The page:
Fou Rire Prodromique Heralding a Left Internal Carotid Artery Occlusion
Background Fou rire prodromique, described as pathological laughter preceding the onset of an apoplectic attack, is a rare phenomenon.
Case Description A 61-year-old man manifested pathological laughter before a sudden right hemiplegia. MRI showed a left lenticular and caudate nucleus infarct with involvement of the external capsule and prerolandic area. MRA revealed a left internal carotid and middle cerebral artery occlusion.
Conclusions The clinicoanatomic correlates of this phenomenon are discussed.
Fou rire prodromique is a rare phenomenon, first described by Féré1 as pathological laughter preceding the onset of an apoplectic attack. We report the case of a patient who presented a fit of laughter heralding right hemiplegia with severe speech disorder.
On October 24, 1996, a 61-year-old right-handed man was admitted to the Department of Neurology 1 hour after a right hemiplegia of abrupt onset. On admission, severe right-sided hemiplegia involving the right side of the face with a right extensor plantar response was noticed. He was conscious but drowsy and presented with a left deviation of his head and eyes, severe mixed aphasia, and a right homonymous hemianopia. A CT scan without contrast injection, performed in the first hours, showed a spontaneous left middle cerebral artery hyperdensity. No other parenchymal abnormalities were detected.
We concluded that the patient had an acute left sylvian ischemia related to left middle cerebral artery occlusion, and the patient was treated with small dose of heparin. Anamnestic information was obtained from his general practitioner. He had a past history of angina pectoris, was a heavy smoker, and was treated for high blood pressure and dyslipidemia.
A dramatic improvement of the patient’s condition was observed during the following 10 hours. He then exhibited right hemiparesis and mild nonfluent aphasia. His language was, at that moment, informative enough to allow him to explain that just before the stroke he had experienced a fit of pathological laughter. He was with his wife, talking about his daily activities, when a fit of laughter arose quickly. He did not understand what was happening, did not feel happy, felt very anxious, was unable to speak, and could not stop laughing. He could not find any external provoking factor. The phenomenon lasted at least 2 minutes. It stopped abruptly, and he then fell on his right side and became mute with a right hemiplegia. There was no loss of consciousness or abnormal movement. His wife confirmed the accuracy of the story. She also mentioned that the fit was absolutely “out of context” and that it appeared extremely strange and disturbing. She also confirmed that the right-sided deficit occurred when the laughter had stopped.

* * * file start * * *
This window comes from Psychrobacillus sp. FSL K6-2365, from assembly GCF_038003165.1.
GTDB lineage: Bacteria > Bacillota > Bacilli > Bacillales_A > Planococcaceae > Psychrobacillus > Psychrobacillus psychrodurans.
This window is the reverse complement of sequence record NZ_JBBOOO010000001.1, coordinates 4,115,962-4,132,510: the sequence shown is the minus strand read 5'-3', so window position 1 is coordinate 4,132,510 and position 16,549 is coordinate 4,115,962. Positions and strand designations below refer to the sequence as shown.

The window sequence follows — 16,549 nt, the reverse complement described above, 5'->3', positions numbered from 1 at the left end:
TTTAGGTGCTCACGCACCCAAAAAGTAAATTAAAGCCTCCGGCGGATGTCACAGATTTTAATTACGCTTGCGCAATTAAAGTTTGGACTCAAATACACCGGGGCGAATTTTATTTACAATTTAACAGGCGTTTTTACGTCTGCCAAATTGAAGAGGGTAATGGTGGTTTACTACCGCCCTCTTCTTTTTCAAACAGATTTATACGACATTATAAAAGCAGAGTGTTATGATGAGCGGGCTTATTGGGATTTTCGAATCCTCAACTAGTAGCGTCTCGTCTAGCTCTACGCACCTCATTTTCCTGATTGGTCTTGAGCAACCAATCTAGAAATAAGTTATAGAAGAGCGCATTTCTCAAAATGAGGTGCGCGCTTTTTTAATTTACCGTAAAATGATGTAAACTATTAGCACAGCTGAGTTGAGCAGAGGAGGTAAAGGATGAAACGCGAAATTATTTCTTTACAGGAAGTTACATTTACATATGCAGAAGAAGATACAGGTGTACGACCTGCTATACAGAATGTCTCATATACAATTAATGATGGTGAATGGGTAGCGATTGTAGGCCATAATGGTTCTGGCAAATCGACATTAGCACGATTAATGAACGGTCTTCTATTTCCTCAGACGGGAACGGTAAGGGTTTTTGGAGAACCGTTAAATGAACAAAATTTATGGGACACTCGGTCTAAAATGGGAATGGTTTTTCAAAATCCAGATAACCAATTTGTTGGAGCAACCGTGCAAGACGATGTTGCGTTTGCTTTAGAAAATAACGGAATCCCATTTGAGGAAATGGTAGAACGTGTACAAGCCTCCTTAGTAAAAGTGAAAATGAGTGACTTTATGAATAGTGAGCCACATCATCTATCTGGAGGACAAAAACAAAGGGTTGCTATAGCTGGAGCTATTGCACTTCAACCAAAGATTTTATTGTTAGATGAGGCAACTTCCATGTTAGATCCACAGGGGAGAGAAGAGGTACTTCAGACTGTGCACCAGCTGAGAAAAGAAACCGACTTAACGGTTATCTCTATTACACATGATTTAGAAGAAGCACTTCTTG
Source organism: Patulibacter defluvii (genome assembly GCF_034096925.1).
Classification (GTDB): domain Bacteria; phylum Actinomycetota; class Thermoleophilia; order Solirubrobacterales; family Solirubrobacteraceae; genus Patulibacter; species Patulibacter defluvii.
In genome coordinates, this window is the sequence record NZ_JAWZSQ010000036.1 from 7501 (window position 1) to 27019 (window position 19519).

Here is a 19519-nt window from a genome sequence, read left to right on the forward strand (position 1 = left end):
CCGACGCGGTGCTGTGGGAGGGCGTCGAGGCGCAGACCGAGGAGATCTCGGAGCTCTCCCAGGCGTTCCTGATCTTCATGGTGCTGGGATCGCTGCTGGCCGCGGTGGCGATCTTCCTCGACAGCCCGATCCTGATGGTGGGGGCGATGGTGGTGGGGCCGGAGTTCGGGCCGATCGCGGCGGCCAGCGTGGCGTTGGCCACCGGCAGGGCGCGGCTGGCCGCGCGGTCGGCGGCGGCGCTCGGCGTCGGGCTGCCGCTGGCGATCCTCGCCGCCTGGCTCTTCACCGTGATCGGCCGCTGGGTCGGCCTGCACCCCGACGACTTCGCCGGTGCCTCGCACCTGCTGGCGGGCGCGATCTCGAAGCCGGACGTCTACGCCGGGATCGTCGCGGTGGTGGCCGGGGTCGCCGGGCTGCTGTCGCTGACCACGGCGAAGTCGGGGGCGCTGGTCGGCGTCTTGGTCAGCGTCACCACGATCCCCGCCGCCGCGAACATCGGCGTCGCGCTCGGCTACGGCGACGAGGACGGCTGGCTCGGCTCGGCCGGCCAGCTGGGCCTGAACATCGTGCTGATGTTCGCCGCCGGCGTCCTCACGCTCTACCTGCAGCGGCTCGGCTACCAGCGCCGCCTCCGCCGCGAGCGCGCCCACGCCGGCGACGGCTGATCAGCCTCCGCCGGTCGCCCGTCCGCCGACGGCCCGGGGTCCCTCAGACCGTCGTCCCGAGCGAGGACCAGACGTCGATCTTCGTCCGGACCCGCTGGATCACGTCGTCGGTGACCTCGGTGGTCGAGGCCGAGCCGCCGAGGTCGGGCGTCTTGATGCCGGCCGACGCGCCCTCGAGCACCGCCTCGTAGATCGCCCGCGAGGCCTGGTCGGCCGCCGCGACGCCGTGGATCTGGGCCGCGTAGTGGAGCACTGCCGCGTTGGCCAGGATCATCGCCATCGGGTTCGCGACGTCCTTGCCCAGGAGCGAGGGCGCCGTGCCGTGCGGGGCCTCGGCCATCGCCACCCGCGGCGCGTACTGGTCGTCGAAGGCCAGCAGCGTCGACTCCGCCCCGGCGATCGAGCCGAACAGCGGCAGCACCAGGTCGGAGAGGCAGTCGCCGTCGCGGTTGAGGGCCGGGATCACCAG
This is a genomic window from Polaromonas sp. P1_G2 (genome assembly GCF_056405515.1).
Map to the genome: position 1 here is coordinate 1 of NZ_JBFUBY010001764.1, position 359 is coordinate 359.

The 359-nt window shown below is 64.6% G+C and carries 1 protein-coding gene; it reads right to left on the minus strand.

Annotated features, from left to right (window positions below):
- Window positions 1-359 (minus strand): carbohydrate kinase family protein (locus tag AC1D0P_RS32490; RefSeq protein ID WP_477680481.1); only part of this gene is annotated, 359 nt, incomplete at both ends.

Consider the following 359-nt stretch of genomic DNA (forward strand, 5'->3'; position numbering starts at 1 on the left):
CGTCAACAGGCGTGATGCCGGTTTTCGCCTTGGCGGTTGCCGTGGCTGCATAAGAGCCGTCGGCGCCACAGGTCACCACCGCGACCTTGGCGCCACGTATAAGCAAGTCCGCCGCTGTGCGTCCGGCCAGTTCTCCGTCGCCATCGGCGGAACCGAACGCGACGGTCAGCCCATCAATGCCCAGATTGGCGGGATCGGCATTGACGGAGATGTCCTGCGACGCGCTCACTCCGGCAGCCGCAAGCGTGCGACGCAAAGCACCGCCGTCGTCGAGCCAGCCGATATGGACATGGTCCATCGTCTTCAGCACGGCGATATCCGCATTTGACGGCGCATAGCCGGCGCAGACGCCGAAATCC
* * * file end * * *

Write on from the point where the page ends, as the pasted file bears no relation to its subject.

An electroencephalographic recording performed 24 hours after the onset of the stroke demonstrated theta activity in the left temporoparietal area with no epileptic activity.
Doppler ultrasonography showed a left internal carotid artery occlusion and a mild contralateral stenosis (30% to 40%). MR angiography confirmed the left internal carotid and middle cerebral artery occlusion.
A cerebral MRI was performed on the 11th day and revealed a unilateral left infarction involving lenticular and caudate nuclei and the anterior part of the insula. The thalamus and internal capsule were spared (Figs 1⇓ and 2⇓).
The patient was discharged and went home on the 12th day after the stroke. No recurrence of the fit of laughter was observed.
We think that the fit of laughter presented was pathological laughter, ie, inappropriate and continuous behavior without any emotional disturbance.2 It corresponds to the signs initially described by Féré1 as prodromal laughing.
Another hypothesis is the occurrence of a paradoxical embolus during a period of high thoracic pressure such as during a Valsalva maneuver, but the clinical features of the laughter, felt with anxiety and no comic context, and the normality of the echocardiography do not support this rare and controversial phenomenon.